In short, you re-publish Dahl because his books still make a company or two a lot of cash.
Richard Blandford, writer
Certainly an idea.
Dewi Hargreaves, writer
Well this is a good point, Dewi. However I think we’ve established we’re in a capitalist world here, and Dahl sells. But the ethics of editing a dead author’s work is the sticky bit. I think we can point back to the precedent Dahl himself set of updating his work (see above) to suggest he might have understood the arguments in favour of the practice. However, more discussion below.
PEN America “champions the freedom to write, recognizing the power of the word to transform the world. Our mission is to unite writers and their allies to celebrate creative expression and defend the liberties that make it possible.”
It’s easy to see why Dahlgate is worrying for an organisation like PEN. The point that this kind of editing could, in the wrong hands, be problematic is a fair one. What could happen when this same principle of editing to remove clashes with contemporary ideas is employed by those who might seek to do the opposite of promoting inclusiveness and accessibility?
Like Nossel, many on the internet have suggested that the texts should be left as is but re-printed with contextual information to enable the books to be read within their historical context. But, do the current edits to Dahl’s books “dilute the power of storytelling” as Nossel suggests? From what we’ve seen so far I would venture to suggest that no, the edits haven’t fundamentally watered down Dahl’s signature dastardly dastards nor diluted the comedy and heroism.
But PEN’s worry over where to draw the editorial line is a fair concern. Perhaps the finer question is: Is it OK to do this for children’s books given we’re talking about kids here and not adults who ought to understand context and the realities of reading historic texts? More on this below.
Anita Singh, erts & Entertainment editor at The Telegraph
Anita Singh is the author of the Telegraph article that blew all this up. She makes a point. The word “fat” is subject to a lot of conversation – fat activists such as the late Dr Cat Pausé argued for the word fat to be reclaimed and used with the intention of negating the ways in which fat bodies are dehumanised in society at large. The issue with Dahl is that he often equated fatness with negative behavioural and psychological traits: greed, villainy and cruelty. Not always, but often. Singh, then, makes something of a point: the word fat is removed but the underlying clanger concepts are still there after the edit.
Maria Popova, creator of The Marginalian (formerly, Brain Pickings)
The concept of “ahistorical entitlement” is an interesting one. It is unfair to overlay contemporary ideas onto authors of the past. However, the comparison with Beloved is totally off. Firstly, Beloved is an adult novel (or at least upper YA) and Dahl’s work is for children. Secondly, Beloved was written by Toni Morrison, a writer and woman of colour whose work influenced progressive conversation around the world. This is not to say that Dahl hasn’t been influential or even progressive. Nevertheless, Morrison and Dahl were writing from very different places and with very different audiences in mind.
What is complicated about Dahlgate is the fact that this is children’s publishing we’re talking about (not just “publishing” as Popova tweets). It’s the young we have to think about, not our own nostalgic memory bites being undone by the so-called “woke”.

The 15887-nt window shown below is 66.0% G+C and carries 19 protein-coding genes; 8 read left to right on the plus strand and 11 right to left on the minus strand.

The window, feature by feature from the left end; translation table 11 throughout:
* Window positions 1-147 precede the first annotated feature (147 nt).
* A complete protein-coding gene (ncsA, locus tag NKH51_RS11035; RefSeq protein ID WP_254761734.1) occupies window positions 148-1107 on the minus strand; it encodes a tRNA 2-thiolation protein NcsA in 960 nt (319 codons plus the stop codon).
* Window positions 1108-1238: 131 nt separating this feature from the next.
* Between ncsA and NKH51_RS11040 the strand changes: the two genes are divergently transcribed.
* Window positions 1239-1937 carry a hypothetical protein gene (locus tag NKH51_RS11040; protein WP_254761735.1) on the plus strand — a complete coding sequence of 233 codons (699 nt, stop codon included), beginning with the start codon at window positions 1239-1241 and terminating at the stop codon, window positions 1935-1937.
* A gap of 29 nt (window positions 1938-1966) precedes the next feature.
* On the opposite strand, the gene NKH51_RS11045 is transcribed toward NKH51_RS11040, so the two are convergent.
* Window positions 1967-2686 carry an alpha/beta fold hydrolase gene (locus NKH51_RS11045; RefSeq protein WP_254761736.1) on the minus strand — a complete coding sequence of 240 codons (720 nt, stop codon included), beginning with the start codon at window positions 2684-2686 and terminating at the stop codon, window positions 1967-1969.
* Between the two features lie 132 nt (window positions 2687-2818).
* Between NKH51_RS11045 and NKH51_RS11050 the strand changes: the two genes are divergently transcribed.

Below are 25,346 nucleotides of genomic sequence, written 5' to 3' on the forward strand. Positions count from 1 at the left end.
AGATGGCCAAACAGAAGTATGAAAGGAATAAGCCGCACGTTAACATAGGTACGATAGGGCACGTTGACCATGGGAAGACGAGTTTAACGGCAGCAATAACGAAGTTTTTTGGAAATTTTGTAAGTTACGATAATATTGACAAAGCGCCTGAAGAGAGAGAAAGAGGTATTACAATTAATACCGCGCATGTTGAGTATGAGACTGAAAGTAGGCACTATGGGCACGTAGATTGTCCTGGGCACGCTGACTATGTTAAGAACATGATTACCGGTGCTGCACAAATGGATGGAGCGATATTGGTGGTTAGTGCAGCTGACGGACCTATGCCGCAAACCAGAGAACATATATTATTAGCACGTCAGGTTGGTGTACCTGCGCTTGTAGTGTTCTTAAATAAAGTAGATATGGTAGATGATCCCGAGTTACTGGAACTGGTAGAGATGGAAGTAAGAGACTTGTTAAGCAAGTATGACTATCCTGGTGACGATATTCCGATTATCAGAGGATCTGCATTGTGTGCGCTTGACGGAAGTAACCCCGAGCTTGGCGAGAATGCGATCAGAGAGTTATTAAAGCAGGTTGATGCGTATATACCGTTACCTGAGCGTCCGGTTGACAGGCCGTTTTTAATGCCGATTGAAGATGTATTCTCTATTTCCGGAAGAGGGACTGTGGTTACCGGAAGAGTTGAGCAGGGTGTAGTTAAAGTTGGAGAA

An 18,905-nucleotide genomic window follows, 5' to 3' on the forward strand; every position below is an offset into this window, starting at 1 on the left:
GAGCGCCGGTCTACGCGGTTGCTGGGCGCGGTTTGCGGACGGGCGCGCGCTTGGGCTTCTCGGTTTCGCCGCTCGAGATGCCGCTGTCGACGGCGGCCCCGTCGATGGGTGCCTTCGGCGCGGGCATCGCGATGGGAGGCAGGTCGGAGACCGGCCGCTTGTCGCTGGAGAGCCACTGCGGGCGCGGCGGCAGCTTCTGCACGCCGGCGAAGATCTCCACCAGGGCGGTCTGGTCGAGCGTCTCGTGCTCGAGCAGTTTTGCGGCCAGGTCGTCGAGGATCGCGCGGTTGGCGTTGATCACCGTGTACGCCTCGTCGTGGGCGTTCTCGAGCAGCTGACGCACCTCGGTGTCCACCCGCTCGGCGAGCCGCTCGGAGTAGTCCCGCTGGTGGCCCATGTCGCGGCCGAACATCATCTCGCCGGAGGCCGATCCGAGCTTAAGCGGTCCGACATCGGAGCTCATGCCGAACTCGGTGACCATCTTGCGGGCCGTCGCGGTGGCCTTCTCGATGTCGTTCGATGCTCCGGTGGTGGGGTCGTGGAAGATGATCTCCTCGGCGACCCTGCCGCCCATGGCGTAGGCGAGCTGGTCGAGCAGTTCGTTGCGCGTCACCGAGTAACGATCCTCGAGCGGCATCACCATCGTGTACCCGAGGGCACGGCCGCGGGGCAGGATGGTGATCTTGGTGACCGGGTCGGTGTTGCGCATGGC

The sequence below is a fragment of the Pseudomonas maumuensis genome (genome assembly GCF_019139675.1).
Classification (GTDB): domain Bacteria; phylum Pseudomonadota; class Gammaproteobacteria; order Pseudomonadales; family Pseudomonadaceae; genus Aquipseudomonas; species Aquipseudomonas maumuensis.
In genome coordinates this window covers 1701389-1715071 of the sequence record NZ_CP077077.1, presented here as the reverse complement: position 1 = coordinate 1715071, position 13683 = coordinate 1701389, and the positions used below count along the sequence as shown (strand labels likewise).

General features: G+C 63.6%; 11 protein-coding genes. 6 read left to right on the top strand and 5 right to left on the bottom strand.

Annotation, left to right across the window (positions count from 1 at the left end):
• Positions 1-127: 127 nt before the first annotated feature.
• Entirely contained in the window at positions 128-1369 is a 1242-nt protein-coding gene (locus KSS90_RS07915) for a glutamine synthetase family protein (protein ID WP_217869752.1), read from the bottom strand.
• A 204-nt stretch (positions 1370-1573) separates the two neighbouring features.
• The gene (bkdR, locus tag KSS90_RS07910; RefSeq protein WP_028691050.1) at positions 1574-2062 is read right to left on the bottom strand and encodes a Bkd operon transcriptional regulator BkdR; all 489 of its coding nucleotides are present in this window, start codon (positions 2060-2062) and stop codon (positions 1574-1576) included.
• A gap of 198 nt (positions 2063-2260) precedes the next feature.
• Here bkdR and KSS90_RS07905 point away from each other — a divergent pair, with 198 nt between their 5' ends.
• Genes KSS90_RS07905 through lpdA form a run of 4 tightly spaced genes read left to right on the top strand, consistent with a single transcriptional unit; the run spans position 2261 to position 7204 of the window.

We’re a Dahl household, I’m happy to admit. We have so far read aloud The BFG, Matilda, Charlie and the Chocolate Factory, The Giraffe, the Pelly & Me, and Fantastic Mr Fox. And we started The Witches. For me, a parent who grew up on Dahl, I felt an unexpected, unwelcome cringe reading The Witches (some bits I still loved – the grandmother; and the depiction at the start of blindly adoring parents of little toads is genius). I found that Dahl’s particular witches collided violently with the kind of ideas about women that I want my son to grow up with. There were grating concepts in that novel that undid years of feminist work and I had no desire to resurface those in my young child’s developing brain, particularly at this alchemical, pre-school stage. It wasn’t a cringe for myself, it was a cringe for the unknown consequences of consciously embedding Dahl’s ideas about witches in my son’s head. For this reason we gave up on that particular novel and doing just that would seem to support an argument for simply not buying or reading books you don’t agree with.
And yet, when I found that the descriptions of the three farmers (Borris, Bunce and Bean) in Fantastic Mr Fox made me squirm – knowing those ideas were landing in my son’s ears via my own voice – I edited as I read aloud to soften the language. Again, it wasn’t that I was personally struggling – I’m an adult and have no problem reading the past knowing the context within which it was written is different to today. The issue I had was to do with the responsibility of being a parent – and not knowing what was going to be creating new neurological pathways in my child’s brain and what wasn’t. It’s hard to tell sometimes what random specifics children will absorb from stories.
I don’t think that my on-the-fly edits did, in any significant way, change the overarching nasty/kind dichotomies of Dahl, which are thrilling and important. We’re all drawn to Dahl because of the vicarious experience of cruelty and beastliness, the compellingly brutal worlds in which kind, vulnerable and curious children/animals/giants win out in the end. But my edits did make me feel less of a mouthpiece for outdated ideas that could have been an unwelcome distraction and resulted in the necessary unwinding of those ideas in post-reading-Dahl conversations.
I’m aware as I write that it’s precisely those kinds of tough and useful conversations that many with the anti-edit stance feel is the fairer outcome as opposed to editing to prevent them in the first place. Ultimately though, I think I’d have to conclude that while some of the Puffin edits seem unnecessary, others appear in line with Dahl’s own, prior updates, and don’t mess with the delightfully acidic characters and storylines.
The lingering thoughts on this one are: that the question of the editorial line is a fair one. And, is this actually all about money? Because, after all, multi-millionaire, best-selling contemporary author David Walliams seems to get away with quite a lot worse than vintage Dahl ever did.